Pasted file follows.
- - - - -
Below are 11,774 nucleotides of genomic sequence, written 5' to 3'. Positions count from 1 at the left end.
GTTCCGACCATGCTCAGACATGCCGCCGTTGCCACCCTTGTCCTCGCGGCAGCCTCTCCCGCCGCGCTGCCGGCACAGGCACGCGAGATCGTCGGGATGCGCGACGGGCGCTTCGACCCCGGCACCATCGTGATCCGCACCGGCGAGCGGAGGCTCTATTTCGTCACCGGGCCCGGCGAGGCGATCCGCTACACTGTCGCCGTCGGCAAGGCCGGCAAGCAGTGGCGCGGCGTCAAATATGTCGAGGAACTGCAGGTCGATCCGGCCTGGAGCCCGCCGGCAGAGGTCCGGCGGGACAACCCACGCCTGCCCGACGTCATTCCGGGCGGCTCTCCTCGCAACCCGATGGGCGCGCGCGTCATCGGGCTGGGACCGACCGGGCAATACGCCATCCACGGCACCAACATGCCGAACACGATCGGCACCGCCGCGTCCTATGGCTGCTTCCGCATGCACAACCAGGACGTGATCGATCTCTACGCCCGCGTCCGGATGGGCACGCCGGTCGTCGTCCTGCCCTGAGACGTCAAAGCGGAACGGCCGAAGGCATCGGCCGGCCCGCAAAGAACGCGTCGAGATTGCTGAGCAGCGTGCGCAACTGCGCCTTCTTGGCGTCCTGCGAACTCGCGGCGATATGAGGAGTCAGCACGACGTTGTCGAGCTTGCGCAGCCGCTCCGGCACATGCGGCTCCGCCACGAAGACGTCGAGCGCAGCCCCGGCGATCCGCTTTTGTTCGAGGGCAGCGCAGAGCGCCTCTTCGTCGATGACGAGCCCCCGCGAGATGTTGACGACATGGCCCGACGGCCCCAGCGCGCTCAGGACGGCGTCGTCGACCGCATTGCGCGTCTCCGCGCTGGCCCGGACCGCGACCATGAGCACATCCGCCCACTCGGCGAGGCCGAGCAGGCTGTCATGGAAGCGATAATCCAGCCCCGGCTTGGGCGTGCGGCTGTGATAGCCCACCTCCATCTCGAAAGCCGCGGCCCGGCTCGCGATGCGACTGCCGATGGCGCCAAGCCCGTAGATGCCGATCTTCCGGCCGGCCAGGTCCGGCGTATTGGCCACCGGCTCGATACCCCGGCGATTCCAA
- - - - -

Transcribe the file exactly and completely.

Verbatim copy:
Below are 11,774 nucleotides of genomic sequence, written 5' to 3'. Positions count from 1 at the left end.
GTTCCGACCATGCTCAGACATGCCGCCGTTGCCACCCTTGTCCTCGCGGCAGCCTCTCCCGCCGCGCTGCCGGCACAGGCACGCGAGATCGTCGGGATGCGCGACGGGCGCTTCGACCCCGGCACCATCGTGATCCGCACCGGCGAGCGGAGGCTCTATTTCGTCACCGGGCCCGGCGAGGCGATCCGCTACACTGTCGCCGTCGGCAAGGCCGGCAAGCAGTGGCGCGGCGTCAAATATGTCGAGGAACTGCAGGTCGATCCGGCCTGGAGCCCGCCGGCAGAGGTCCGGCGGGACAACCCACGCCTGCCCGACGTCATTCCGGGCGGCTCTCCTCGCAACCCGATGGGCGCGCGCGTCATCGGGCTGGGACCGACCGGGCAATACGCCATCCACGGCACCAACATGCCGAACACGATCGGCACCGCCGCGTCCTATGGCTGCTTCCGCATGCACAACCAGGACGTGATCGATCTCTACGCCCGCGTCCGGATGGGCACGCCGGTCGTCGTCCTGCCCTGAGACGTCAAAGCGGAACGGCCGAAGGCATCGGCCGGCCCGCAAAGAACGCGTCGAGATTGCTGAGCAGCGTGCGCAACTGCGCCTTCTTGGCGTCCTGCGAACTCGCGGCGATATGAGGAGTCAGCACGACGTTGTCGAGCTTGCGCAGCCGCTCCGGCACATGCGGCTCCGCCACGAAGACGTCGAGCGCAGCCCCGGCGATCCGCTTTTGTTCGAGGGCAGCGCAGAGCGCCTCTTCGTCGATGACGAGCCCCCGCGAGATGTTGACGACATGGCCCGACGGCCCCAGCGCGCTCAGGACGGCGTCGTCGACCGCATTGCGCGTCTCCGCGCTGGCCCGGACCGCGACCATGAGCACATCCGCCCACTCGGCGAGGCCGAGCAGGCTGTCATGGAAGCGATAATCCAGCCCCGGCTTGGGCGTGCGGCTGTGATAGCCCACCTCCATCTCGAAAGCCGCGGCCCGGCTCGCGATGCGACTGCCGATGGCGCCAAGCCCGTAGATGCCGATCTTCCGGCCGGCCAGGTCCGGCGTATTGGCCACCGGCTCGATACCCCGGCGATTCCAA